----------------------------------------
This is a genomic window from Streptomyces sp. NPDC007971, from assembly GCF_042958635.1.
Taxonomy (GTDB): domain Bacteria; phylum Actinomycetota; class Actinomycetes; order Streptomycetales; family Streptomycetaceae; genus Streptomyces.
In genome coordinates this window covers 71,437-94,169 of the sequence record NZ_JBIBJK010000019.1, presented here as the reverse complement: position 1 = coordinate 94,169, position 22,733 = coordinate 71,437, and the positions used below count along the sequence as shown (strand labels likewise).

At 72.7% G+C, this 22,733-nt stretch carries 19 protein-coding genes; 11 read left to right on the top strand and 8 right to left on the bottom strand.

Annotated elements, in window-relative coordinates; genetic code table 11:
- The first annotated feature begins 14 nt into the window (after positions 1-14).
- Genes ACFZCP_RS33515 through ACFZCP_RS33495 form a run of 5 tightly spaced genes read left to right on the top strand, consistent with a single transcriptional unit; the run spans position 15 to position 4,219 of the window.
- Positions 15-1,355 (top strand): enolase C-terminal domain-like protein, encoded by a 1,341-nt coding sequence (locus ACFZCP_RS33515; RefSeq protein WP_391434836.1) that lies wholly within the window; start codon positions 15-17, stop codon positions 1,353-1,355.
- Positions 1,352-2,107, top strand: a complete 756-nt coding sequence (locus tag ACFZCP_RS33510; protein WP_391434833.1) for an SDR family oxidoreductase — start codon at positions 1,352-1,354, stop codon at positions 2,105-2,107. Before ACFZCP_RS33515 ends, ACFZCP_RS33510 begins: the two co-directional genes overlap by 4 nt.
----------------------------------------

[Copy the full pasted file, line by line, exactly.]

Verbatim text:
This is a genomic window from Streptomyces sp. NPDC007971, from assembly GCF_042958635.1.
Taxonomy (GTDB): domain Bacteria; phylum Actinomycetota; class Actinomycetes; order Streptomycetales; family Streptomycetaceae; genus Streptomyces.
In genome coordinates this window covers 71,437-94,169 of the sequence record NZ_JBIBJK010000019.1, presented here as the reverse complement: position 1 = coordinate 94,169, position 22,733 = coordinate 71,437, and the positions used below count along the sequence as shown (strand labels likewise).

At 72.7% G+C, this 22,733-nt stretch carries 19 protein-coding genes; 11 read left to right on the top strand and 8 right to left on the bottom strand.

Annotated elements, in window-relative coordinates; genetic code table 11:
- The first annotated feature begins 14 nt into the window (after positions 1-14).
- Genes ACFZCP_RS33515 through ACFZCP_RS33495 form a run of 5 tightly spaced genes read left to right on the top strand, consistent with a single transcriptional unit; the run spans position 15 to position 4,219 of the window.
- Positions 15-1,355 (top strand): enolase C-terminal domain-like protein, encoded by a 1,341-nt coding sequence (locus ACFZCP_RS33515; RefSeq protein WP_391434836.1) that lies wholly within the window; start codon positions 15-17, stop codon positions 1,353-1,355.
- Positions 1,352-2,107, top strand: a complete 756-nt coding sequence (locus tag ACFZCP_RS33510; protein WP_391434833.1) for an SDR family oxidoreductase — start codon at positions 1,352-1,354, stop codon at positions 2,105-2,107. Before ACFZCP_RS33515 ends, ACFZCP_RS33510 begins: the two co-directional genes overlap by 4 nt.